Reinsurance Begins To Interest Buyout Firms

(Reuters) – U.S. private equity firms are looking at starting up reinsurance companies, after an active U.S. hurricane season created demand for coverage and stormy financial markets have weakened many potential competitors.

The conversations are still in early stages, but consultants to the insurance industry say their phones are often ringing.

“Before we used to get calls from hedge funds, but now we’re mainly hearing from private equity firms,” said Andrew Barile, an insurance consultant in Rancho Santa Fe, California.

Hedge funds including Citadel Investments set up reinsurers in 2005, as newly flush funds looked for investment opportunities and harsh hurricanes like Katrina increased reinsurance demand.

But hedge funds are broadly facing massive investor redemptions, and are hardly in a position to pour hundreds of millions of dollars into new companies. George Soros, one of the world’s first hedge fund managers, estimates the industry will shrink by a half to two-thirds.

Even reinsurers with no connection to hedge funds still have problems: they suffered significant losses from hurricanes this year. And with the U.S. stock market down by about 40 percent and the U.S. corporate bond market down more than 7 percent this year, reinsurers’ investment portfolios have been hit hard.

Anyone starting a reinsurer from scratch, without payouts to make and investment losses to bear, has a real advantage, Barile said.

Demand for reinsurance — which is basically insurance for insurance companies — is increasing now after a tough hurricane year that cost insurers billions. Swiss Re said on Thursday that insured losses soared to $50 billion in 2008, making it among the costliest years ever, second only to 2005.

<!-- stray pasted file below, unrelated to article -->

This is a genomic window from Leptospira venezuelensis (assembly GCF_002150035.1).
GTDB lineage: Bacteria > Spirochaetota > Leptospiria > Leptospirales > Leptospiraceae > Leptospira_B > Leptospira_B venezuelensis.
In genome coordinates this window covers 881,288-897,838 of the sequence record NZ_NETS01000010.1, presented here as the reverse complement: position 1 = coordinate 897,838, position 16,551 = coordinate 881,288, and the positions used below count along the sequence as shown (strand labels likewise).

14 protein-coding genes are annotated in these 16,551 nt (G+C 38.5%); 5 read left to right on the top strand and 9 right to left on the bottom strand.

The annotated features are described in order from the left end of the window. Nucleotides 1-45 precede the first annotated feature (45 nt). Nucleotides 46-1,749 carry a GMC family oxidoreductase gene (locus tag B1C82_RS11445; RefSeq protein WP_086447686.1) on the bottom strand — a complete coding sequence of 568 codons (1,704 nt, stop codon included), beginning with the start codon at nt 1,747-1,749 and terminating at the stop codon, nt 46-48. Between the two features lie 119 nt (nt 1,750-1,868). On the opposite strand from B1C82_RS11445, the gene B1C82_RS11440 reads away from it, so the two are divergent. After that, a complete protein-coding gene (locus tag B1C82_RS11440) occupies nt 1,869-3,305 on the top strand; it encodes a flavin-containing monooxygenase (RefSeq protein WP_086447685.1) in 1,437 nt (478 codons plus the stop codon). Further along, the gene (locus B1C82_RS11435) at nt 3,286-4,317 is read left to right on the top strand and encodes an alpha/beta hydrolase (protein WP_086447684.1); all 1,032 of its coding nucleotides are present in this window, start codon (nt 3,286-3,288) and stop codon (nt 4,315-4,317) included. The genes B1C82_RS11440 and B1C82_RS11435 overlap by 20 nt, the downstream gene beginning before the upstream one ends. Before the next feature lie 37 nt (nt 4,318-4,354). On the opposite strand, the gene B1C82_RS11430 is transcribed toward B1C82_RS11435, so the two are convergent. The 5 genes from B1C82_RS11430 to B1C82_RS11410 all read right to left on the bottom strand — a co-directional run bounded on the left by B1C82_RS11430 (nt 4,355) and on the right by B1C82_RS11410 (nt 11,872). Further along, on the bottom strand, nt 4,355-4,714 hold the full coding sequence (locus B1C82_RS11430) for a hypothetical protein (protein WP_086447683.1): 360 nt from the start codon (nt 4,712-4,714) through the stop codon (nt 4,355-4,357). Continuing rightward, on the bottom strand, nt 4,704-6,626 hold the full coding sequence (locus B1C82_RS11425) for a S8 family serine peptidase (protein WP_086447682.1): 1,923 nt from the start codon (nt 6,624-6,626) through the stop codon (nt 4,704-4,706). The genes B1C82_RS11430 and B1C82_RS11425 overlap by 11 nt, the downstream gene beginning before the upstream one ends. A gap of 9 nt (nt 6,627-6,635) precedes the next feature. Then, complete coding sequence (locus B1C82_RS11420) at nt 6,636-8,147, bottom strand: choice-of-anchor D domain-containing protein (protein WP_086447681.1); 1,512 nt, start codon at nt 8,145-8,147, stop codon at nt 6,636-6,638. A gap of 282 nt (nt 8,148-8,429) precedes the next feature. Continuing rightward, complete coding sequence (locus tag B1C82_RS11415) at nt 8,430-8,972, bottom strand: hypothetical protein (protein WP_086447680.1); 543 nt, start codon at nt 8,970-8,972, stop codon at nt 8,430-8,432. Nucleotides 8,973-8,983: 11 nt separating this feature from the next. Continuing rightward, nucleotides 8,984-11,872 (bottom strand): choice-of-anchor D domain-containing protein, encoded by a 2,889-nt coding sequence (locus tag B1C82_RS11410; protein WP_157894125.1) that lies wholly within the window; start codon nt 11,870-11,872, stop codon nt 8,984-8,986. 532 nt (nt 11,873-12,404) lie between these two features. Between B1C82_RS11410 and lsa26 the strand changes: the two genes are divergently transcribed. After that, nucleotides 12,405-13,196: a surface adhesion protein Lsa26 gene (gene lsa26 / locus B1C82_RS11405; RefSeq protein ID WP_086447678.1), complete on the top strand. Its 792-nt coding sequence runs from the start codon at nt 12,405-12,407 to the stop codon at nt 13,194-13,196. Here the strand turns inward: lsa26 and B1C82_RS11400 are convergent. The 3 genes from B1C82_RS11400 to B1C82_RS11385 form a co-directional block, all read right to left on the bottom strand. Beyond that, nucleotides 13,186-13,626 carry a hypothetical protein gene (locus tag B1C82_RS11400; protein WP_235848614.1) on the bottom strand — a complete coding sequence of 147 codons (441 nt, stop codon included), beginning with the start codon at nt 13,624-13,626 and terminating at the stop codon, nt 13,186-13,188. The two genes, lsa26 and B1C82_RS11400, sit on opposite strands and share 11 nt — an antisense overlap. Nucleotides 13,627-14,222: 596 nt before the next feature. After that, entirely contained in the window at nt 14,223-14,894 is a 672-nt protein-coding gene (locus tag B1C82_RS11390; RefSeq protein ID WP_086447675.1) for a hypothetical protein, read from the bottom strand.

Hurricane Ike alone cost the industry $20 billion this year, the reinsurer said.

After a year like that, said Chris O’Kane, chief executive of Aspen Insurance, “There is a near infinite demand for Florida hurricane capacity.” Aspen sells both insurance and reinsurance, and was founded in part by Blackstone Group in 2001, during a big wave of private equity investment in reinsurers.


To be sure, any new reinsurer would face obstacles. Borrowing to help capitalize the firms could be difficult. And reinsurance is a tough business, so there is no guarantee that private equity firms, or any other startups, will make money where others have stumbled.

“New entrants often come into the market, and learn three to five years down the road how hard it is to underwrite,” said Bill Bergman, senior analyst covering reinsurers at Morningstar in Chicago.

But it does make sense for private equity firms to consider pouring capital into the sector. By some estimates, they have more than $600 billion of capital to put to work now. Their standard way of making money, namely buying up companies using a good deal of debt, does not work very well during a credit crunch.

A startup reinsurer that is properly capitalized could generate returns of more than 20 percent a year, said Barile, the consultant.

That kind of performance is in line with what private equity investors look for, and could make any investor salivate in a year of plunging asset values.

“There are a lot of reasons to look at something like this now,” said one private equity fund manager. (Additional reporting by Megan Davies and Lilla Zuill, editing by Matthew Lewis)